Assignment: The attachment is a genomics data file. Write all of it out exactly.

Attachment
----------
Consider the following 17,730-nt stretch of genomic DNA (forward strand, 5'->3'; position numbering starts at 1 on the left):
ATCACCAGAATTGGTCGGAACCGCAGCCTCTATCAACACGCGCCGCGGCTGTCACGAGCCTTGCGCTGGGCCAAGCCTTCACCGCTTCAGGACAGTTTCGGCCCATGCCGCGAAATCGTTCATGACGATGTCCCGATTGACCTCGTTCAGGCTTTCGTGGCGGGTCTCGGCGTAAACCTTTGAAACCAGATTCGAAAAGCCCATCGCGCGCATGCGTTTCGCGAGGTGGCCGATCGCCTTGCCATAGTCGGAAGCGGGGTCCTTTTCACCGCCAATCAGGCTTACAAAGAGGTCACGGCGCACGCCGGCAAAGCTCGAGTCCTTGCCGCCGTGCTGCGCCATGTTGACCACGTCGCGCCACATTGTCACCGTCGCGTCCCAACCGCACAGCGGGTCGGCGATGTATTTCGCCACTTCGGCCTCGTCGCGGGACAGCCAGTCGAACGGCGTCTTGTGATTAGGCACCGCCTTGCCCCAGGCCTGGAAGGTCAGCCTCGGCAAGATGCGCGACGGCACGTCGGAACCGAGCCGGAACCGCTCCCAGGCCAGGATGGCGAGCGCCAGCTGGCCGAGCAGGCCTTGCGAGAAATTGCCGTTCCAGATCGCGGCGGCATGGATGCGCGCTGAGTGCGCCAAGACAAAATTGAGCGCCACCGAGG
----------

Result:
Consider the following 17,730-nt stretch of genomic DNA (forward strand, 5'->3'; position numbering starts at 1 on the left):
ATCACCAGAATTGGTCGGAACCGCAGCCTCTATCAACACGCGCCGCGGCTGTCACGAGCCTTGCGCTGGGCCAAGCCTTCACCGCTTCAGGACAGTTTCGGCCCATGCCGCGAAATCGTTCATGACGATGTCCCGATTGACCTCGTTCAGGCTTTCGTGGCGGGTCTCGGCGTAAACCTTTGAAACCAGATTCGAAAAGCCCATCGCGCGCATGCGTTTCGCGAGGTGGCCGATCGCCTTGCCATAGTCGGAAGCGGGGTCCTTTTCACCGCCAATCAGGCTTACAAAGAGGTCACGGCGCACGCCGGCAAAGCTCGAGTCCTTGCCGCCGTGCTGCGCCATGTTGACCACGTCGCGCCACATTGTCACCGTCGCGTCCCAACCGCACAGCGGGTCGGCGATGTATTTCGCCACTTCGGCCTCGTCGCGGGACAGCCAGTCGAACGGCGTCTTGTGATTAGGCACCGCCTTGCCCCAGGCCTGGAAGGTCAGCCTCGGCAAGATGCGCGACGGCACGTCGGAACCGAGCCGGAACCGCTCCCAGGCCAGGATGGCGAGCGCCAGCTGGCCGAGCAGGCCTTGCGAGAAATTGCCGTTCCAGATCGCGGCGGCATGGATGCGCGCTGAGTGCGCCAAGACAAAATTGAGCGCCACCGAGG